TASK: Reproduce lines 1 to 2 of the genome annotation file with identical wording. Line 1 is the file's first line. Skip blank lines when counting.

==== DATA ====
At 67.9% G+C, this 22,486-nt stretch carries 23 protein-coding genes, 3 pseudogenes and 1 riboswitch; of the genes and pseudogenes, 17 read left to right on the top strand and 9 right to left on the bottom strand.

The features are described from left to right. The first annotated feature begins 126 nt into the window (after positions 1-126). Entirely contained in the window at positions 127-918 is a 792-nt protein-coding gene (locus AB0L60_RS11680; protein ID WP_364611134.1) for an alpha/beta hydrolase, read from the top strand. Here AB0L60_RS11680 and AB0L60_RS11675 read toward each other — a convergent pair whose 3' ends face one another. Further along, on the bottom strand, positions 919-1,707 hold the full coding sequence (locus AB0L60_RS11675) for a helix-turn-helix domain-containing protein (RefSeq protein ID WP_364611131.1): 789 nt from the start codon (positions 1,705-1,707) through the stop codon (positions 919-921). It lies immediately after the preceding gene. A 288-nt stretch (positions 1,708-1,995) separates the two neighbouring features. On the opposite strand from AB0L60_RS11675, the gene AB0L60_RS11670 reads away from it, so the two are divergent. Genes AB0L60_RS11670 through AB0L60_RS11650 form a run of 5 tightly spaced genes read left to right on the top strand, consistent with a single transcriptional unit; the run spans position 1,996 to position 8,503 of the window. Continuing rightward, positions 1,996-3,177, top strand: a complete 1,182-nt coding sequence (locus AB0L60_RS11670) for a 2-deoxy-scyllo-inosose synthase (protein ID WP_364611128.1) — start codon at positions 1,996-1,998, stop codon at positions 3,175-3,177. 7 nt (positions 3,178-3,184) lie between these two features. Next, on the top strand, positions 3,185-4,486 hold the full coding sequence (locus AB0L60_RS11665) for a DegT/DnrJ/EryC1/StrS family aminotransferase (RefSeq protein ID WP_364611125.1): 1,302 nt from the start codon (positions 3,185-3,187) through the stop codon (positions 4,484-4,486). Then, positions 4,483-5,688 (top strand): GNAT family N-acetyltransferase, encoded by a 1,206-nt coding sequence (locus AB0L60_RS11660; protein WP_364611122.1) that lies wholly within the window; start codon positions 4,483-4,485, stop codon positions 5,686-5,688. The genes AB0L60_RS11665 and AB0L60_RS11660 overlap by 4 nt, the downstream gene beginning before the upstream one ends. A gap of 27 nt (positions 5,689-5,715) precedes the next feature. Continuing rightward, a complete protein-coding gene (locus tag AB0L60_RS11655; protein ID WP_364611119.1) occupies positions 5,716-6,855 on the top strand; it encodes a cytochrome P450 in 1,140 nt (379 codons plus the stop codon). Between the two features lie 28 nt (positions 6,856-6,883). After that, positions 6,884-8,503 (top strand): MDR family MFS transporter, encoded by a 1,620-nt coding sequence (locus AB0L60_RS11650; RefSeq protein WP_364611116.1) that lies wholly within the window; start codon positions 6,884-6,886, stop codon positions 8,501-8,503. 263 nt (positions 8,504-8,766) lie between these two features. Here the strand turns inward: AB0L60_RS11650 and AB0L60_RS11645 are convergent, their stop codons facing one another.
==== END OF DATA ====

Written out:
At 67.9% G+C, this 22,486-nt stretch carries 23 protein-coding genes, 3 pseudogenes and 1 riboswitch; of the genes and pseudogenes, 17 read left to right on the top strand and 9 right to left on the bottom strand.

The features are described from left to right. The first annotated feature begins 126 nt into the window (after positions 1-126). Entirely contained in the window at positions 127-918 is a 792-nt protein-coding gene (locus AB0L60_RS11680; protein ID WP_364611134.1) for an alpha/beta hydrolase, read from the top strand. Here AB0L60_RS11680 and AB0L60_RS11675 read toward each other — a convergent pair whose 3' ends face one another. Further along, on the bottom strand, positions 919-1,707 hold the full coding sequence (locus AB0L60_RS11675) for a helix-turn-helix domain-containing protein (RefSeq protein ID WP_364611131.1): 789 nt from the start codon (positions 1,705-1,707) through the stop codon (positions 919-921). It lies immediately after the preceding gene. A 288-nt stretch (positions 1,708-1,995) separates the two neighbouring features. On the opposite strand from AB0L60_RS11675, the gene AB0L60_RS11670 reads away from it, so the two are divergent. Genes AB0L60_RS11670 through AB0L60_RS11650 form a run of 5 tightly spaced genes read left to right on the top strand, consistent with a single transcriptional unit; the run spans position 1,996 to position 8,503 of the window. Continuing rightward, positions 1,996-3,177, top strand: a complete 1,182-nt coding sequence (locus AB0L60_RS11670) for a 2-deoxy-scyllo-inosose synthase (protein ID WP_364611128.1) — start codon at positions 1,996-1,998, stop codon at positions 3,175-3,177. 7 nt (positions 3,178-3,184) lie between these two features. Next, on the top strand, positions 3,185-4,486 hold the full coding sequence (locus AB0L60_RS11665) for a DegT/DnrJ/EryC1/StrS family aminotransferase (RefSeq protein ID WP_364611125.1): 1,302 nt from the start codon (positions 3,185-3,187) through the stop codon (positions 4,484-4,486). Then, positions 4,483-5,688 (top strand): GNAT family N-acetyltransferase, encoded by a 1,206-nt coding sequence (locus AB0L60_RS11660; protein WP_364611122.1) that lies wholly within the window; start codon positions 4,483-4,485, stop codon positions 5,686-5,688. The genes AB0L60_RS11665 and AB0L60_RS11660 overlap by 4 nt, the downstream gene beginning before the upstream one ends. A gap of 27 nt (positions 5,689-5,715) precedes the next feature. Continuing rightward, a complete protein-coding gene (locus tag AB0L60_RS11655; protein ID WP_364611119.1) occupies positions 5,716-6,855 on the top strand; it encodes a cytochrome P450 in 1,140 nt (379 codons plus the stop codon). Between the two features lie 28 nt (positions 6,856-6,883). After that, positions 6,884-8,503 (top strand): MDR family MFS transporter, encoded by a 1,620-nt coding sequence (locus AB0L60_RS11650; RefSeq protein WP_364611116.1) that lies wholly within the window; start codon positions 6,884-6,886, stop codon positions 8,501-8,503. 263 nt (positions 8,504-8,766) lie between these two features. Here the strand turns inward: AB0L60_RS11650 and AB0L60_RS11645 are convergent, their stop codons facing one another.